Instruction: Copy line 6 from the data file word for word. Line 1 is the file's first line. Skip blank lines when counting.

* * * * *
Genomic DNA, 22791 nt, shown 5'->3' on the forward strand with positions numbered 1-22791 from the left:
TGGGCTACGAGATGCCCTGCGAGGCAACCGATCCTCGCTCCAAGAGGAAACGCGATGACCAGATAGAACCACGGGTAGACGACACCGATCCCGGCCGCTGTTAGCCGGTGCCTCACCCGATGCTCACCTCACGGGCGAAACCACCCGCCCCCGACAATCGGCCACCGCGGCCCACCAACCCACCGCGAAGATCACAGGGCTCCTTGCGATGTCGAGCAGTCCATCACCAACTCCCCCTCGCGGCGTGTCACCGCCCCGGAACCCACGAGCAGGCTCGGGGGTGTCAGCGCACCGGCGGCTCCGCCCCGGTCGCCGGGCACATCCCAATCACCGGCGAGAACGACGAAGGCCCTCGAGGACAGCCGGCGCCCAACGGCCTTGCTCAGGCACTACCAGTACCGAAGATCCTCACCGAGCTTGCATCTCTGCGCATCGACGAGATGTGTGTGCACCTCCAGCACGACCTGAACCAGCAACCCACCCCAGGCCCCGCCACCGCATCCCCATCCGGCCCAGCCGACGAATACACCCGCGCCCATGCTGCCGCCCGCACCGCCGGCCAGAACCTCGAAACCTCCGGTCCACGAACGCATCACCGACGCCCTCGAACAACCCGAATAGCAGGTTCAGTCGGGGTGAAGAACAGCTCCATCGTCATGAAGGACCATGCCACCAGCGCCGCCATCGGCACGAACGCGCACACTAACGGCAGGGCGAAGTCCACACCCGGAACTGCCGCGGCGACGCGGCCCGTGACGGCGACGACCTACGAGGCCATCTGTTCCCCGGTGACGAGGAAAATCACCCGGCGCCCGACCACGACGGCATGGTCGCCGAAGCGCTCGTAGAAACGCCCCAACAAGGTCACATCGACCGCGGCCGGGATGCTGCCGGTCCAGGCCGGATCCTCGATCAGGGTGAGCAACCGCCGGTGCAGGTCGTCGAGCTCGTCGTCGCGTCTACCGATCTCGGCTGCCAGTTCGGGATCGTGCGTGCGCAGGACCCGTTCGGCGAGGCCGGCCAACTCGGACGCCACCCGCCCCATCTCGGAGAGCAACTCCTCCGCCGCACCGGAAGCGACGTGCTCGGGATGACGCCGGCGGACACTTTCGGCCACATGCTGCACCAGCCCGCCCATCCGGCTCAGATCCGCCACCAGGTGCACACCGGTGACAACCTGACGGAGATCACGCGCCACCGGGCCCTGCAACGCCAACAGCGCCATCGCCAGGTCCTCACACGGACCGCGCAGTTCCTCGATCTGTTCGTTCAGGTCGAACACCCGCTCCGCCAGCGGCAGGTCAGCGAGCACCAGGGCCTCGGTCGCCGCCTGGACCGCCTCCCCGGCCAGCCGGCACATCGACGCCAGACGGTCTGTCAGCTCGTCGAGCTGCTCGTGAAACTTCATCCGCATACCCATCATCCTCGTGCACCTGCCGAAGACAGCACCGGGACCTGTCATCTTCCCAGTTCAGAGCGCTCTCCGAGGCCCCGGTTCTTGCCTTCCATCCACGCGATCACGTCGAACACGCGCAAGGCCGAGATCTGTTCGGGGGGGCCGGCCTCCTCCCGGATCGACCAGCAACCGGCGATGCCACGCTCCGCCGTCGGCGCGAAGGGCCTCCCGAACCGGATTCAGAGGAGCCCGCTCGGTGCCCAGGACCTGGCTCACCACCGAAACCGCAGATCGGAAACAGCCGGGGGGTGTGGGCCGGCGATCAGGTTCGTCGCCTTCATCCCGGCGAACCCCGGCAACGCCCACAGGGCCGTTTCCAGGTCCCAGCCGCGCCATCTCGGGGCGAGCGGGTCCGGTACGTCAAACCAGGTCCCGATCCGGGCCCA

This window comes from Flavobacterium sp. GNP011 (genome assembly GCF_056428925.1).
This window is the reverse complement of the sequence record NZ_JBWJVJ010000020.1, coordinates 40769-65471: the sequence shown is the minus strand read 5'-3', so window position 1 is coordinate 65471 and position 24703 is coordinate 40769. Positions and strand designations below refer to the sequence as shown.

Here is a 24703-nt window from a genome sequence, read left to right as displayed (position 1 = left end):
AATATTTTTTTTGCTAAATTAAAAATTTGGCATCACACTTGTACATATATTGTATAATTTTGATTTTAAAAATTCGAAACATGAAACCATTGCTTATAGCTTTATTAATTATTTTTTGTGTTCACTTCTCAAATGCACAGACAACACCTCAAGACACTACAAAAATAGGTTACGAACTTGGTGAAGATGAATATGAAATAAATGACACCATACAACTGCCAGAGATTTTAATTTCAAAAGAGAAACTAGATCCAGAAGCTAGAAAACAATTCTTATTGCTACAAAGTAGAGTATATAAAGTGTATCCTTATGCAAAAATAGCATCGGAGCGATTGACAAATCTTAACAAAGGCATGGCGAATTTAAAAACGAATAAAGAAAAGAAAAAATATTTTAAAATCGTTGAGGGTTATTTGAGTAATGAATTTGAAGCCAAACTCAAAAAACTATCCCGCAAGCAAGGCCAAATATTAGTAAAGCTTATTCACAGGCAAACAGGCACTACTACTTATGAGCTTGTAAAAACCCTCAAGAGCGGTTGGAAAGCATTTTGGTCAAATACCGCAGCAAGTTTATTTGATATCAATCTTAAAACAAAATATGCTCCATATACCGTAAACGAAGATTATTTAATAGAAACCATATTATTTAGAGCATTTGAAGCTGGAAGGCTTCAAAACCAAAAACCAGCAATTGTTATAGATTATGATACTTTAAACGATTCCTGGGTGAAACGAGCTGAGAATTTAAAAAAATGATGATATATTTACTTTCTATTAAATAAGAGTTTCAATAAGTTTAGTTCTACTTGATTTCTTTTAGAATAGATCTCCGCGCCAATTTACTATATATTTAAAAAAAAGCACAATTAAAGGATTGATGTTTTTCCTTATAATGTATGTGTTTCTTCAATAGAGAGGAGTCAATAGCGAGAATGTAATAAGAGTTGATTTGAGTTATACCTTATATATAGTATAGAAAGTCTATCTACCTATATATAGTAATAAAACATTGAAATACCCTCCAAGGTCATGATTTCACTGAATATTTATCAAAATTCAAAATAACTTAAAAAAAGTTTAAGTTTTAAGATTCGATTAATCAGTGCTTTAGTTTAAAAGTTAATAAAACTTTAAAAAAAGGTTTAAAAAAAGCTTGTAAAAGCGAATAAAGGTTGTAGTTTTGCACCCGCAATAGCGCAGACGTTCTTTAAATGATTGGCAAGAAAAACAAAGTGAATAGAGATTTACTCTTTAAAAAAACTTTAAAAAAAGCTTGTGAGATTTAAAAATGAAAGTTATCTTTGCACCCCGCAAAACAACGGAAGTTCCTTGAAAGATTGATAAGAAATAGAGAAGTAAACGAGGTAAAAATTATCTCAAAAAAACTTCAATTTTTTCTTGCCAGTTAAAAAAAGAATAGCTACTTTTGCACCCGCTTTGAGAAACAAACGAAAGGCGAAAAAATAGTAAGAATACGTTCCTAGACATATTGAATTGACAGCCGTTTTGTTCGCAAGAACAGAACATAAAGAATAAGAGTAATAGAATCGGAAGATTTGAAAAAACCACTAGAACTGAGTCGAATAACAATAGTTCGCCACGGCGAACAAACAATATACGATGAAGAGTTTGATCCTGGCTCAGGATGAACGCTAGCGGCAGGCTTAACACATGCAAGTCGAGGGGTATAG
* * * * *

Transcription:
AATATTTTTTTTGCTAAATTAAAAATTTGGCATCACACTTGTACATATATTGTATAATTTTGATTTTAAAAATTCGAAACATGAAACCATTGCTTATAGCTTTATTAATTATTTTTTGTGTTCACTTCTCAAATGCACAGACAACACCTCAAGACACTACAAAAATAGGTTACGAACTTGGTGAAGATGAATATGAAATAAATGACACCATACAACTGCCAGAGATTTTAATTTCAAAAGAGAAACTAGATCCAGAAGCTAGAAAACAATTCTTATTGCTACAAAGTAGAGTATATAAAGTGTATCCTTATGCAAAAATAGCATCGGAGCGATTGACAAATCTTAACAAAGGCATGGCGAATTTAAAAACGAATAAAGAAAAGAAAAAATATTTTAAAATCGTTGAGGGTTATTTGAGTAATGAATTTGAAGCCAAACTCAAAAAACTATCCCGCAAGCAAGGCCAAATATTAGTAAAGCTTATTCACAGGCAAACAGGCACTACTACTTATGAGCTTGTAAAAACCCTCAAGAGCGGTTGGAAAGCATTTTGGTCAAATACCGCAGCAAGTTTATTTGATATCAATCTTAAAACAAAATATGCTCCATATACCGTAAACGAAGATTATTTAATAGAAACCATATTATTTAGAGCATTTGAAGCTGGAAGGCTTCAAAACCAAAAACCAGCAATTGTTATAGATTATGATACTTTAAACGATTCCTGGGTGAAACGAGCTGAGAATTTAAAAAAATGATGATATATTTACTTTCTATTAAATAAGAGTTTCAATAAGTTTAGTTCTACTTGATTTCTTTTAGAATAGATCTCCGCGCCAATTTACTATATATTTAAAAAAAAGCACAATTAAAGGATTGATGTTTTTCCTTATAATGTATGTGTTTCTTCAATAGAGAGGAGTCAATAGCGAGAATGTAATAAGAGTTGATTTGAGTTATACCTTATATATAGTATAGAAAGTCTATCTACCTATATATAGTAATAAAACATTGAAATACCCTCCAAGGTCATGATTTCACTGAATATTTATCAAAATTCAAAATAACTTAAAAAAAGTTTAAGTTTTAAGATTCGATTAATCAGTGCTTTAGTTTAAAAGTTAATAAAACTTTAAAAAAAGGTTTAAAAAAAGCTTGTAAAAGCGAATAAAGGTTGTAGTTTTGCACCCGCAATAGCGCAGACGTTCTTTAAATGATTGGCAAGAAAAACAAAGTGAATAGAGATTTACTCTTTAAAAAAACTTTAAAAAAAGCTTGTGAGATTTAAAAATGAAAGTTATCTTTGCACCCCGCAAAACAACGGAAGTTCCTTGAAAGATTGATAAGAAATAGAGAAGTAAACGAGGTAAAAATTATCTCAAAAAAACTTCAATTTTTTCTTGCCAGTTAAAAAAAGAATAGCTACTTTTGCACCCGCTTTGAGAAACAAACGAAAGGCGAAAAAATAGTAAGAATACGTTCCTAGACATATTGAATTGACAGCCGTTTTGTTCGCAAGAACAGAACATAAAGAATAAGAGTAATAGAATCGGAAGATTTGAAAAAACCACTAGAACTGAGTCGAATAACAATAGTTCGCCACGGCGAACAAACAATATACGATGAAGAGTTTGATCCTGGCTCAGGATGAACGCTAGCGGCAGGCTTAACACATGCAAGTCGAGGGGTATAG